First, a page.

NOTE: I don't believe this film has been released yet (as of 2011), but it has been shown in Moscow.
How to describe AN ORGANISATION OF DREAMS? Imagine a dozen mirrors. Now imagine yourself smashing them, one on top of another, until all the fragments of mirror are thoroughly mixed together. That is this film. Elements of a dozen ideas and narratives, all mixed into one. Because they are mixed there is confusion and a lessening of the whole. This film might be bookended by a Prologue and Epilogue yet it lacks a beginning, a middle and an end.
The narrative, such as it is, concerns a group of young people - two women and a man - who are interviewing people - philosophers, film producers - in order to create an art bomb: a single piece of art - poem, novel, song, but especially a film - that will lead to revolution. My description is much clearer than the film though. In the film the narrative descends into a mix of fiction and documentary (the interviews are of real philosophers and producers yet the questioners are fictional characters played by actors), narratively fragmented by sub-plots (about a revolutionary father) and alternative viewpoints (a sort of policeman who is tracking them).
That might not sound like it makes a lick of sense. Good, because this film doesn't make a lick of sense. What I have written is only the surface of this confused, fractured film.
At its heart there are two main points. Firstly, the dangers of cinema. Films are, at heart, nothing more than organisations of dreams (hence the title). It is pointed out that films have replaced imagination - the truth of which can by comparing the pre-cinema writers to the post- cinema writers and observing the way in which cinema, in its totality, captures our imagination and prevents us from creating our own vision by presenting us with another person's vision(s). Generally the film takes a very Left-wing view of this, with the usual ramblings about cultural terrorism (amusingly the film is directed by an Englishman, borrows heavily from the French New Wave and features a number of American Film Noir sequences). Because this isn't a documentary, with a coherent thesis, evidence and argument this comes off as coffee bar ramblings rather than incisive, urgent truth. Yet it is true. Cinema has been the prime catalyst for the Americanisation of the world (for good or bad).
The second major idea is a sort of rambling, romantic soixante-huitard notion of the desirability of revolution and the ability of art to act as the catalyst for this. That Europe is in ferment is undoubtedly true but the reasons are mis-diagnosed. This film offers a sort of general malaise, mentions industry once or twice, throws in a pro-secular speech that gets close to mentioning the impact of mass Islamic migration on European political and intellectual life before veering away to pin the blame elsewhere (on authority generally I think, but the point seemed confused and I can't be sure I understood properly). Not being a documentary the whole thing is left rather hazy, bar a few riot shots (I must admit to cheering the French coppers on).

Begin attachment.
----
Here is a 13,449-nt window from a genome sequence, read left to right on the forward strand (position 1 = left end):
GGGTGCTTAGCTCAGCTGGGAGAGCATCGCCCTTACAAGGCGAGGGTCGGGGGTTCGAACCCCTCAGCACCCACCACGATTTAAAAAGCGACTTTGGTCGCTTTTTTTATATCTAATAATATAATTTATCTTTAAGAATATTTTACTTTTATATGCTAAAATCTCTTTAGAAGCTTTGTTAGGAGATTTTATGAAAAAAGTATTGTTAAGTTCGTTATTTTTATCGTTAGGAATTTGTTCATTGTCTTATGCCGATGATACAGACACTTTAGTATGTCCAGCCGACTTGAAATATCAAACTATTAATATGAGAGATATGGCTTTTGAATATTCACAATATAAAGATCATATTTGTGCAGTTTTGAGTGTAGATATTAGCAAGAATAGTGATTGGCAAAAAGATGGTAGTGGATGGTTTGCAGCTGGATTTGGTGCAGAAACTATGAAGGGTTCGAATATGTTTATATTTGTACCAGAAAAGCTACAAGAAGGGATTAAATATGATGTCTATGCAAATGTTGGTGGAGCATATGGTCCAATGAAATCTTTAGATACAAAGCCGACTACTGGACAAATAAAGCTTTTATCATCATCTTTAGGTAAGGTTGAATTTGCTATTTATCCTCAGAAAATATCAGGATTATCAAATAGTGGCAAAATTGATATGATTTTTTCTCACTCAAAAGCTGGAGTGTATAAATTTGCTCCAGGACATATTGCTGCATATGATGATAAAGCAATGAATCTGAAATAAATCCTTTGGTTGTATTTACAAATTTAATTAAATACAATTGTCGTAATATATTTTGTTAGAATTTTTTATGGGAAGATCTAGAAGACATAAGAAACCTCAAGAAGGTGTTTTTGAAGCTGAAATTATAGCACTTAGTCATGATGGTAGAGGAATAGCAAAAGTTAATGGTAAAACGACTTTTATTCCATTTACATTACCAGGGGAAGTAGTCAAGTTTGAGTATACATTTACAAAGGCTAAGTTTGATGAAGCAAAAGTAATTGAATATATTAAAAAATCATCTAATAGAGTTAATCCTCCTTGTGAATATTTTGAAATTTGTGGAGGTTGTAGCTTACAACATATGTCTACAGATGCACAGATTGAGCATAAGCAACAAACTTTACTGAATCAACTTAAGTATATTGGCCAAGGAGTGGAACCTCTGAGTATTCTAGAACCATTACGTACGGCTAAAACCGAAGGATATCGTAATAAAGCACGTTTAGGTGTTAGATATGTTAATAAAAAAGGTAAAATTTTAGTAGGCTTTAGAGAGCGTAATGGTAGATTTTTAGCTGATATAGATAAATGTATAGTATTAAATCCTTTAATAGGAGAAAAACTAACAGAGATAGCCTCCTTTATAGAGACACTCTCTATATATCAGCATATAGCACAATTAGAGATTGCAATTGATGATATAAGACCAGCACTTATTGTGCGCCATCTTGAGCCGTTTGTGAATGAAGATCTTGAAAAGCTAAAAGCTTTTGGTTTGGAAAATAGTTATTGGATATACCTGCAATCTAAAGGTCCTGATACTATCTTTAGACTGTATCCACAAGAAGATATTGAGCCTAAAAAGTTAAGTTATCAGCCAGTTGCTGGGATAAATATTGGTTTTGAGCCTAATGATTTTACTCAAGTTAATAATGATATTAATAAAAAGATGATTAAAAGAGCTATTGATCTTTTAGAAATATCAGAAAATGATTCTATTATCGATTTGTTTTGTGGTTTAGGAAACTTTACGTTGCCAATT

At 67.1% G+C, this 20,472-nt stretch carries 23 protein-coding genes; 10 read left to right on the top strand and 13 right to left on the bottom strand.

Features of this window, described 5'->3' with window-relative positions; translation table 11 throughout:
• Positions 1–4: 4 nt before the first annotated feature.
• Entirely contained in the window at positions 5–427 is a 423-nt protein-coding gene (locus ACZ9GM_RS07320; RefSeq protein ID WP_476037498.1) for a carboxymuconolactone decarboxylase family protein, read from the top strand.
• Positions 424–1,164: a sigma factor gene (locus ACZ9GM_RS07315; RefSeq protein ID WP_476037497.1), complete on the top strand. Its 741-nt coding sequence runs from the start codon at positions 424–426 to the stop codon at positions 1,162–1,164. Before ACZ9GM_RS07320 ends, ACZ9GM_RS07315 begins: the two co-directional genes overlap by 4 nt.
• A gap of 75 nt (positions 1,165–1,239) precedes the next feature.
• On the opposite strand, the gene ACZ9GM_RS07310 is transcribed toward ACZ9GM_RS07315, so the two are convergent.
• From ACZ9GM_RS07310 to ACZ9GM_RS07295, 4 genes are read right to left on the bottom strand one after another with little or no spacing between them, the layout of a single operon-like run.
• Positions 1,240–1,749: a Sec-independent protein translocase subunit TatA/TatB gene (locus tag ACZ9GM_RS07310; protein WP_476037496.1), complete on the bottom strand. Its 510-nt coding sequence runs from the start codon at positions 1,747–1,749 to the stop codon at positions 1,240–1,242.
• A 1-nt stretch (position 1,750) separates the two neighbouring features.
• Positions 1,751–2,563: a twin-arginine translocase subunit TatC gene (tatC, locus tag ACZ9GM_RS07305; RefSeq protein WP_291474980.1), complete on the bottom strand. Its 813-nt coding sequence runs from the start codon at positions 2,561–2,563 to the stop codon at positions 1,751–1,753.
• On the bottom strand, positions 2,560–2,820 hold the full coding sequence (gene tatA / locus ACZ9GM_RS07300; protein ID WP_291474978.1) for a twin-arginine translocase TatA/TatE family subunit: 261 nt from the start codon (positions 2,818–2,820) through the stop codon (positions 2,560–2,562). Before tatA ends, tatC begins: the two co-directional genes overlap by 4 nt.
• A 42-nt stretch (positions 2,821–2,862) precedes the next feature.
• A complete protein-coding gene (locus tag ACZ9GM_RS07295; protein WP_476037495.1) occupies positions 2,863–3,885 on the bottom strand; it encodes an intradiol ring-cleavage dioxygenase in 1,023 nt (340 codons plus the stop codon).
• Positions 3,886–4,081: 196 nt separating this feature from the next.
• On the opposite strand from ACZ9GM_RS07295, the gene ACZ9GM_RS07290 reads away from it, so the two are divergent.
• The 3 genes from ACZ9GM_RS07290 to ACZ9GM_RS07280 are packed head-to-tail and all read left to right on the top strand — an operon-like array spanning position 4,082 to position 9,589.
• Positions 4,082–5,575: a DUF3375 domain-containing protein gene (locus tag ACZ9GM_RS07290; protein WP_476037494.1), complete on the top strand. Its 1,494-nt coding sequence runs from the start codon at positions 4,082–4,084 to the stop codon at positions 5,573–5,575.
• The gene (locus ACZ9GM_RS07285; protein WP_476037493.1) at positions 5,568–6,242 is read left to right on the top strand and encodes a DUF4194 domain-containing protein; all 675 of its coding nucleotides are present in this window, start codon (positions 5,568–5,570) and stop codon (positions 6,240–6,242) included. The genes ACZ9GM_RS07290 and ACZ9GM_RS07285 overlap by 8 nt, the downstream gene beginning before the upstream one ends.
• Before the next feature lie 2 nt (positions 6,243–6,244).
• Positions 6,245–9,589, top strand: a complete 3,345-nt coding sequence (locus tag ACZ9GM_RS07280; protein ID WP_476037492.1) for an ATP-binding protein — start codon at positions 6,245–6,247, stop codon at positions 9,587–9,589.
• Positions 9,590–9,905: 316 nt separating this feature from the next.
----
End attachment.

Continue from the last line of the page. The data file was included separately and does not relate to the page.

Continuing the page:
Mixed into all this are the usual references. Skimmed quotes from Derrida, pointless and empty philosophy, cinematic references to Godard, images from Paris '68 (Roger Scruton's essay on May '68 and his conversion to conservatism came to mind...) and more. You've seen it before. The lack of documentary depth means these become ephemeral ideas, presented and then abandoned, a trail of intellectual flotsam that floats throughout the film, never building or mounting but rather appearing and then promptly disappearing, to be forgotten, ultimately pointless.
The ideas have heft by there is no conviction in their presentation. The narrative, skimmed from other sources, has a charm to it (I love the idea of a revolutionary art bomb, absurd as it is) but without focus or development it becomes mere chatter and image. The strain of narcissism, obvious in the conviction of surveillance by the authorities (as if they really care about a handful of tedious artists, intellectually retarded to 1968) and the self-importance of their (detail free) revolution, is unpleasant. The acting veers from amateur to accomplished, with laurels to the two older men (father and policeman), both with gloriously worn and weathered faces, and voices to match.
The film is not all bad. There is a wonderful prologue about a painter trying to capture the execution of Emperor Maximilian of Mexico (it has been downhill for Mexico ever since...). The cinematography of their Mediterranean (?) location, all long pale walls, is gorgeous - it made me think of Conrad's NOSTROMO. The dance scenes were very funny. The range of ideas is welcoming in a modern cinema dominated by Hollywood matters of the flesh (explosions and bodily functions) (though I dream of a cinema of the spirit, which only rarely finds its way into theatres). The variation in technique, whilst not always successful, is interesting.
This is an art film about ideas. I do not think it a very good fiction, nor a very good documentary, and I have a nagging suspicion that my tax money will be paying for this indulgence, but I am glad it exists. If you like French philosophy (heaven help you - as an Anglo-Saxon who farts and eats beef I hold philosophy in contempt, except when I like it) then you might well like this film. If you are jaded by formulaic scripts and explosions then you might like it. If you are pretentious then you might like it. Even if you don't like any of those things this is not a bad film to watch because, whilst awful, it challenges you, and everybody needs to challenge themselves once in a while.
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